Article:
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Rates of Preventive Double Mastectomy in Men Nearly Doubles (

September 3, 2015


Breast cancer in men is a rare disease. Less than 1% of all breast cancers occur in men. About 2,350 men are diagnosed with the disease each year. For men, the lifetime risk of being diagnosed with breast cancer is about 1 in 1,000.

Most men diagnosed with breast cancer have mastectomy to remove the cancer. Men don't usually have lumpectomies because their breasts are so small. By the time the tumor and the tissue around it have been removed, very little breast tissue is left.

Studies have found that more women diagnosed with breast cancer in one breast are opting to have that breast and the other healthy breast removed -- a double mastectomy. Removing the other healthy breast is called contralateral preventive mastectomy. The healthy breast usually is removed because of an understandable fear that a new, second breast cancer might develop in that breast. Rates of contralateral preventive mastectomy in women have gone from about 2.2% in 1998 to 11% in 2011.

Researchers wondered if the same increase in contralateral preventive mastectomy was happening in men diagnosed with breast cancer.
A study has found that it has. Rates of contralateral preventive mastectomy in men nearly doubled between 2004 and 2011.

The study was published online on Sept. 2, 2015 by JAMA Surgery. Read the abstract of "Temporal Trends in and Factors Associated With Contralateral Prophylactic Mastectomy Among US Men With Breast Cancer."

To figure how many men were having contralateral preventive mastectomy, researchers from the American Cancer Society looked at treatment information in the North American Association of Central Cancer Registries.

A total of 6,332 men were diagnosed with breast cancer and had surgery from 2004 to 2011:

• more than 50% of the men were 60 or older when diagnosed

• more than 80% were white, 12% were black, and 5% were Hispanic

In 2004, about 3% of the men had contralateral preventive mastectomy. In 2011, 5.6% of the men did. This is a relative increase of 86.7%.

Men who were younger, white, and who had private insurance were more likely to have contralateral preventive mastectomy. These same factors were linked to being more likely to have contralateral preventive mastectomy in women.

Still, having genetic testing, family history, MRI testing, and fear of developing breast cancer in the other breast are all also linked to being more likely to have contralateral preventive mastectomy in women. In this study, the researchers didn't have information to determine if these factors were also linked to being more likely to have contralateral preventive mastectomy in men.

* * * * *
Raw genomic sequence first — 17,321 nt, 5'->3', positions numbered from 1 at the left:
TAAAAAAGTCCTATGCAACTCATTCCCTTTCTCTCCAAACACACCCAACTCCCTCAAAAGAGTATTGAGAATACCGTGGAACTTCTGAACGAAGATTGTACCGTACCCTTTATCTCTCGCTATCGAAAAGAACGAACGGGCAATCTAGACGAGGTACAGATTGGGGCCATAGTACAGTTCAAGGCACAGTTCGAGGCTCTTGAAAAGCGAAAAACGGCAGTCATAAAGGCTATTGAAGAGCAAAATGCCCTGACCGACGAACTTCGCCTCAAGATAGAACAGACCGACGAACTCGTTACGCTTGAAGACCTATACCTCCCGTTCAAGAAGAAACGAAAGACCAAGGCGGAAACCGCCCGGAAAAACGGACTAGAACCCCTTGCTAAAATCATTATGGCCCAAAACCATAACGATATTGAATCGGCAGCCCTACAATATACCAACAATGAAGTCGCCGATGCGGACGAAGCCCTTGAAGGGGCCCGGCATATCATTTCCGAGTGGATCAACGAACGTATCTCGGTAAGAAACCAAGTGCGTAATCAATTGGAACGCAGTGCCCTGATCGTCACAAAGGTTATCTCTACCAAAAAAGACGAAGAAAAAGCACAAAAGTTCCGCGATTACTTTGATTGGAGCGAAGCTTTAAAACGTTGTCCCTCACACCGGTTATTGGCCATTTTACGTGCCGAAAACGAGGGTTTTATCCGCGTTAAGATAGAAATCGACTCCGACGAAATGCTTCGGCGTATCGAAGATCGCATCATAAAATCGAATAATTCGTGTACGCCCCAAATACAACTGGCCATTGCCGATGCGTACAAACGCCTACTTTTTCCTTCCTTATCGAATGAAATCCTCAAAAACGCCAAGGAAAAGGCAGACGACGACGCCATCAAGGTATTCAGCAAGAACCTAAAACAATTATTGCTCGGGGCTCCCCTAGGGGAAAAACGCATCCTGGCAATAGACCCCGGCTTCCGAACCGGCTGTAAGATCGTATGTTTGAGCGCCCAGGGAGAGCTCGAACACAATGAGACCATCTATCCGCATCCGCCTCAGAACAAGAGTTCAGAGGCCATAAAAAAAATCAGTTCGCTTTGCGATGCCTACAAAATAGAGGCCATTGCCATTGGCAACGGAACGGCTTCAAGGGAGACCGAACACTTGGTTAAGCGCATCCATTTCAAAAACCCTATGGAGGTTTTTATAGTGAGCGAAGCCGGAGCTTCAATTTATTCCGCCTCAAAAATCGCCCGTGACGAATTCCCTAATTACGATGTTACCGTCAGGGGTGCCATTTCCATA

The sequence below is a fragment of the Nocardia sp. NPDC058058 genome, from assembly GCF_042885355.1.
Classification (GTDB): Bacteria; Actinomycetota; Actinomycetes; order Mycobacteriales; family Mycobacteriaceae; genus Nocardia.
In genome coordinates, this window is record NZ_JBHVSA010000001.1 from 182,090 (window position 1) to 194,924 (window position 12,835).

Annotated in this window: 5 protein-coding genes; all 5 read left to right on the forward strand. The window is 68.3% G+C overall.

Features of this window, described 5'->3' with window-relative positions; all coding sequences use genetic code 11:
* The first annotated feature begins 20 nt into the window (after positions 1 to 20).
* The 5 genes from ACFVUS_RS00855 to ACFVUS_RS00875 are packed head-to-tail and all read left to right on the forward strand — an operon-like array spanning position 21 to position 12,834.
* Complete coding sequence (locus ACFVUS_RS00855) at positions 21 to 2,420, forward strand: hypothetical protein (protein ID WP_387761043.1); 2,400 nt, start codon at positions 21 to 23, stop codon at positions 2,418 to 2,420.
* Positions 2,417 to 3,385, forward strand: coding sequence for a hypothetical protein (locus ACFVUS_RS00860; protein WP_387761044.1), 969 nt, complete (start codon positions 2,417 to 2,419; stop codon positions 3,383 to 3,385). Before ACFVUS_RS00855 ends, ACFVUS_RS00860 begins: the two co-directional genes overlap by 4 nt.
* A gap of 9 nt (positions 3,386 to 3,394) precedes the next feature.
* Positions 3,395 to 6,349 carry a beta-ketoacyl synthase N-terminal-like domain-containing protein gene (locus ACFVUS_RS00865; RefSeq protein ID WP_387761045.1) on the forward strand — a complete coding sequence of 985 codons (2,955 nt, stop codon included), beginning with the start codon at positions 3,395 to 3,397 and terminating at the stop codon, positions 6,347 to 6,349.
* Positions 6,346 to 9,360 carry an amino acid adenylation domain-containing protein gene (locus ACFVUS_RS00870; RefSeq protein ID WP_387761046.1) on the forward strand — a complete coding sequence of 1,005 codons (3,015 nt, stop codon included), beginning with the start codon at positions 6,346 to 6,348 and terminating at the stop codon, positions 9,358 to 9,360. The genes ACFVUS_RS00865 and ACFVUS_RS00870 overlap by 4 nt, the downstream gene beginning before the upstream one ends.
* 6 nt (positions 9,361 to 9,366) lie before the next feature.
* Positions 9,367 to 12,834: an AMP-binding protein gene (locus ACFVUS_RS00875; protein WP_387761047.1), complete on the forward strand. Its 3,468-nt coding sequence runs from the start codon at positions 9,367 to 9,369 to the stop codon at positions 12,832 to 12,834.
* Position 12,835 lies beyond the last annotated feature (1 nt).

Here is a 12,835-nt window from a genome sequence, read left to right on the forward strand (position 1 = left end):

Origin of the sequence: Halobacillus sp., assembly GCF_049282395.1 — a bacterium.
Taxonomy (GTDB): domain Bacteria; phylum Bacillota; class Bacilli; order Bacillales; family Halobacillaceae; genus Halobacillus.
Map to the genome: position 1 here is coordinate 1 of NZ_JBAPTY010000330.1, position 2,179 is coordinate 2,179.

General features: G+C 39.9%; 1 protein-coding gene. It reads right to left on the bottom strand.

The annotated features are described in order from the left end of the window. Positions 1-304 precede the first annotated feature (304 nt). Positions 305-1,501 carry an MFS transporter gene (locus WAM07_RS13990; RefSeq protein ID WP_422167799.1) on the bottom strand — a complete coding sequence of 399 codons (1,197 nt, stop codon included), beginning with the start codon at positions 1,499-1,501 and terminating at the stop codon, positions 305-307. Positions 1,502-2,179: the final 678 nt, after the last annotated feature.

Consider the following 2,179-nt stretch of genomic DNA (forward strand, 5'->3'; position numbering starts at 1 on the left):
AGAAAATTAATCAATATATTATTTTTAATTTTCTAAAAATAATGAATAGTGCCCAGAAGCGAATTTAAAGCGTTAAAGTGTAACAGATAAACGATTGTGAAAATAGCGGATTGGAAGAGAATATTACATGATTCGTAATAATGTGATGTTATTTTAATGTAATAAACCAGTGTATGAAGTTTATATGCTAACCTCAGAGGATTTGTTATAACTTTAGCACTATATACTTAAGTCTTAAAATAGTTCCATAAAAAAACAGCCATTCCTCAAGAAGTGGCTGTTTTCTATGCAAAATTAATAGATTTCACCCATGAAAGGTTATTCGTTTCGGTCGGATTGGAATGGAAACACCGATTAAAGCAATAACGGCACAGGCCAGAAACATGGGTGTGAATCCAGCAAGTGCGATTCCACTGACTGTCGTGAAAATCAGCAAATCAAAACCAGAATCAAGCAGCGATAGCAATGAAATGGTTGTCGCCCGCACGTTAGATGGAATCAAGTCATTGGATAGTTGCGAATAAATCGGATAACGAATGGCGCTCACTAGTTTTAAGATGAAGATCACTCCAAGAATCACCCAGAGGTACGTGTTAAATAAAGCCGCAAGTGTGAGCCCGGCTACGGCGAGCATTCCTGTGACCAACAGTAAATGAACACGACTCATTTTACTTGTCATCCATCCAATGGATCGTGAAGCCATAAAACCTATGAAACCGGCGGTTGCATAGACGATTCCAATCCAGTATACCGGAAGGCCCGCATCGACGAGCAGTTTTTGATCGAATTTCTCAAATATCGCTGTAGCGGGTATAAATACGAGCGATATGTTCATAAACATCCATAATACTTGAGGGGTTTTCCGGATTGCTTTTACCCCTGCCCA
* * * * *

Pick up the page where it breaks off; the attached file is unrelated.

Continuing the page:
The researchers pointed out that for both men and women, there is no evidence that contralateral preventive mastectomy improves survival. It's important to know that double mastectomy is a bigger operation than single mastectomy and is associated with a more difficult recovery and more complications.

"The increase in the rate of this costly, serious procedure with no evidence of survival benefit comes, paradoxically, at a time of greater emphasis on quality and value in cancer care," said Ahmedin Jemal, D.V.M., Ph.D., vice president of surveillance and health services research at the American Cancer Society. "Health care providers should be aware that the increase we've seen in removal of the unaffected breast is not limited to women, and doctors should carefully discuss with their male patients the benefits, harms, and costs of this surgery to help patients make informed decisions about their treatments."

If you are a man or woman who's been diagnosed with early-stage breast cancer in one breast, ask your doctor about ALL of your treatment and risk reduction options. Double mastectomy is only one of these options and is an aggressive step. While that may be the right decision for you, give yourself the time you need to consider your decision carefully. Talk to your doctor to make sure that your decisions are based on your actual risk. Ask your doctor about how the cancer details in your pathology report may affect your future risk. Together, you and your doctor can make the decisions that are best for you and your unique situation.

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